Sunday, August 20

Shaggy Ridge: II Class

When I first joined the Army I swore to friends and family I would be diligent and regular with providing entries to a blog kindly set up for me by a good friend and devoted blogger Kim. As fate would have it I did not post regularly but I plead diligence in my intention. Eight months have now gone past and regrettably I have not chronicled my experiences on this journey. However after Exercise Shaggy Ridge I have found new determination to recount my Army cadet life, for ‘Shaggy’ was altogether a demanding, insightful and revealing experience.

With six months of Army cadet life under my belt I was still feeling very new, inexperienced and not quiet right with my life as an officer or staff cadet, basically I still felt I didn’t deserve the honour of wearing the uniform of the Australian Army. So far training had been demanding on time and personal ability, intimidating for an older and life experienced person such as myself, but at the same time challenging, engaging and everything I had hoped for and definitely more than I imagined. There were many demands on conforming to the image the Army had outlined for me and this was compounded by watching my fellow class of cadets go through their highs and lows as well.

Entering II class marked the beginning of the training phase dedicated ‘to be an effective team leader in a Military environment’; in layman’s terms this was the start of training focused towards section/squad level command and leadership. From the very first week of II class ominous whispers of the coming of Shaggy Ridge started surfacing and the directing staff quietly confirmed it was. Cadets who had been back classed into mine were now telling us of the trial that was to come and it didn’t sound pretty. We began to deduce that Shaggy was going to be about endurance, perseverance, determination and ‘putting in’. Rumours also began circulating that this Shaggy was going to one of the toughest yet, which is always the case with rumours. However when your Chief Instructor and Commanding Officer is from the SASR (Special Air Services Regiment) and then you find out the officer responsible for Shaggy is an SASR Captain, alarm bells and concern start putting paid to the real possibility that this Shaggy was going to be tough.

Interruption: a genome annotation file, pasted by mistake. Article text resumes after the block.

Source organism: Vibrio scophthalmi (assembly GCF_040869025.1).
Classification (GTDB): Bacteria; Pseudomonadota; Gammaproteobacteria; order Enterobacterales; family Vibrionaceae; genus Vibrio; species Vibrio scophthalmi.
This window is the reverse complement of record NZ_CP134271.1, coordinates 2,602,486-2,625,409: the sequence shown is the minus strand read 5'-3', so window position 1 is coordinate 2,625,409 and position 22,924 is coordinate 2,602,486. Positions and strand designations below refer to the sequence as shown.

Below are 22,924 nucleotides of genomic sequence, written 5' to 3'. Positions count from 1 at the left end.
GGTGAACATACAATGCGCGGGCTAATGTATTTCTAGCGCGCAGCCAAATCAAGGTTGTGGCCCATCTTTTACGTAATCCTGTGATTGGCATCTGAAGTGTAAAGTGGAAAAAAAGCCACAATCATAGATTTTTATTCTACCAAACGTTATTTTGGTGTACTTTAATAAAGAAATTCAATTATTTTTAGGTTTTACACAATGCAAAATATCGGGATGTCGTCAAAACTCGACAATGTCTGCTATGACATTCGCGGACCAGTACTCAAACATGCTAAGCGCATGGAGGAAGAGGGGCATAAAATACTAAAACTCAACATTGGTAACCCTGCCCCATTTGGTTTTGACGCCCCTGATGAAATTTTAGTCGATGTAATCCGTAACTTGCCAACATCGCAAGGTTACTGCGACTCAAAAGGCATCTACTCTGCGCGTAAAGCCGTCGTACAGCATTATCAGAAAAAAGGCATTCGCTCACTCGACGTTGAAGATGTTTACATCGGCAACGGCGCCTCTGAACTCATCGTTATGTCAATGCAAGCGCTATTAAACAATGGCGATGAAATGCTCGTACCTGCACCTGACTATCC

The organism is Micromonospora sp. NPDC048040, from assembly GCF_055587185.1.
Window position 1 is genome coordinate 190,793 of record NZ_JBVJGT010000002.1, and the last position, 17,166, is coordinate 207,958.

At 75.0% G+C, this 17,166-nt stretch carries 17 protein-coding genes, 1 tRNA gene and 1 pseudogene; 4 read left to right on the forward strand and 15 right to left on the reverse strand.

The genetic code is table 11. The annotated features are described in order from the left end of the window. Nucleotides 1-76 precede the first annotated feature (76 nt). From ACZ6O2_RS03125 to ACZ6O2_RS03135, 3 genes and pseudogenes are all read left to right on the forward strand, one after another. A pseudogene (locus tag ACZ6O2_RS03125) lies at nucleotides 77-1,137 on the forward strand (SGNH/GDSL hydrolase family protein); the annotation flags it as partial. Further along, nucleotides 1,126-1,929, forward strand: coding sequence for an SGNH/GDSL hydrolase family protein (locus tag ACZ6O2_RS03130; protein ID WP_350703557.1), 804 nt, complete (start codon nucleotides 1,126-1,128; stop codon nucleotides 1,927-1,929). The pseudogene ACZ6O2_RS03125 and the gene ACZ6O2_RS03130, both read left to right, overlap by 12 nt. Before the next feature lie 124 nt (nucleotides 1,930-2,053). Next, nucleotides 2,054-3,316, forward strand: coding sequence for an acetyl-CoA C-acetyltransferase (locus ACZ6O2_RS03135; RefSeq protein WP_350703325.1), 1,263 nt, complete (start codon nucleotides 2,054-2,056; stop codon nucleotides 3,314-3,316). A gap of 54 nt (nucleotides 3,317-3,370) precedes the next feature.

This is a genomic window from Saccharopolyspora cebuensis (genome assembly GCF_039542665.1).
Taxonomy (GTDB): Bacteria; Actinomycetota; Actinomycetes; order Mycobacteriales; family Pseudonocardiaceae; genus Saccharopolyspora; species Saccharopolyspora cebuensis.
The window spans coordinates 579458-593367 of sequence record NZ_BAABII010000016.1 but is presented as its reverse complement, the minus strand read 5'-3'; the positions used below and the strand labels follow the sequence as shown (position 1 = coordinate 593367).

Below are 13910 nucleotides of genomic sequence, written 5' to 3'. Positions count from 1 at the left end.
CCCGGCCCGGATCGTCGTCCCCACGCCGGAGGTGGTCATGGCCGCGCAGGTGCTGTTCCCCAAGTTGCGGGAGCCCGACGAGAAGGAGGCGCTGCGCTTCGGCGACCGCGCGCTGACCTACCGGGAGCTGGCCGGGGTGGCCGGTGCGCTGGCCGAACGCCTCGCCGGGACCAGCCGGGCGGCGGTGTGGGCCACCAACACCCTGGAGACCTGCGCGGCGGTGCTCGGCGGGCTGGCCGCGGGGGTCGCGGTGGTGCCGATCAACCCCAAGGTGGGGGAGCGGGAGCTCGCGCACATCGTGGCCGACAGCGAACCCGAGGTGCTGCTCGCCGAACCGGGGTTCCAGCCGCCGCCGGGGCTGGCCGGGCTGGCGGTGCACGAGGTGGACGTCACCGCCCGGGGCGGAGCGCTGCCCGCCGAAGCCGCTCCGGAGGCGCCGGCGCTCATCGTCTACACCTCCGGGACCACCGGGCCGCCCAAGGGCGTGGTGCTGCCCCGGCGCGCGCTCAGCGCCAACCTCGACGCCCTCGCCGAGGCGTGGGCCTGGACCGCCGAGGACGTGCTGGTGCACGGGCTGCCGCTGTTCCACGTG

Now I could go into a blow by blow account of the build up, beginning, stages and conclusion of Shaggy but it would be arduous and unfortunately biased to sound as ‘tough’ as I could make it without trying to sound too conceited. Also in the unlikely possibility of a future cadet reading this I don’t want to ‘spoil’ the ordeal with which you have to face but know this, in the end like all worthwhile endeavours it is worth it. For while Shaggy is as much about ‘putting-in’ for the team, more importantly it is, as the CO said to me ‘about going to places and boundaries you haven’t or didn’t know about yourself’. In reflection and being honest I would have to agree with him.

In preparing to write this I thought about many ways to tell this story, to do it a little justice, to do it honestly and more importantly to make it sound like a story worth telling. I came to the conclusion that I would as the immortal poet said ‘stick to the facts’ and only add a little colour of my opinion. For Shaggy was a black and white experience, there was no grey or dazzling colour, just the stark truth of facing yourself, finding your boundaries, flying past them and then looking at yourself.

So what I will do is tell you the stats and let you and I deduce what you would face if it was you. I started Shaggy with glandular flue it was then to last from 0530 on a Thursday to the following Thursday ending at sunrise. Six days and six nights; in that time I slept for eleven hours, I ate a third of a cup of lukewarm offal, carried a fifteen kilo pack, took my turn at carrying the section trunk, trudged up and down hill and ravine, led my section twice, and faced the doubts of my weakened mind. This we did under the constant observation and evaluation of the staff that accompanied us. It sounds impressive, it is, but I remind myself that I wasn’t being shot at, watching my mates suffer and far from home!

It would be wonderful to tell you I did it at one hundred and ten percent of commitment, I didn’t falter, I did my bit and a lot more. Honestly I didn’t do as much as I could have, I sidestepped my obligation on occasion, I grumbled, I was disheartened, I was shamed by the efforts of others. In talking with others who shared this experience with me many felt the same and some felt a lot worse.

Shaggy was confronting in its demands and revealing in its experiences. From it I was reminded and amazed at the sheer ability of the human body and mind, the ability to endure, the desire to try a little harder, not let your mates down, to give your all when others are relying on you and most importantly do not indulge your doubts and give up on yourself. Hopefully this has given you pause to think, maybe even tantalise a little.

Today I now feel, just a little, being part of, perhaps deserving to wear the uniform of an Army so many have given a lot more to wear.

Sinclair
SCDT Swain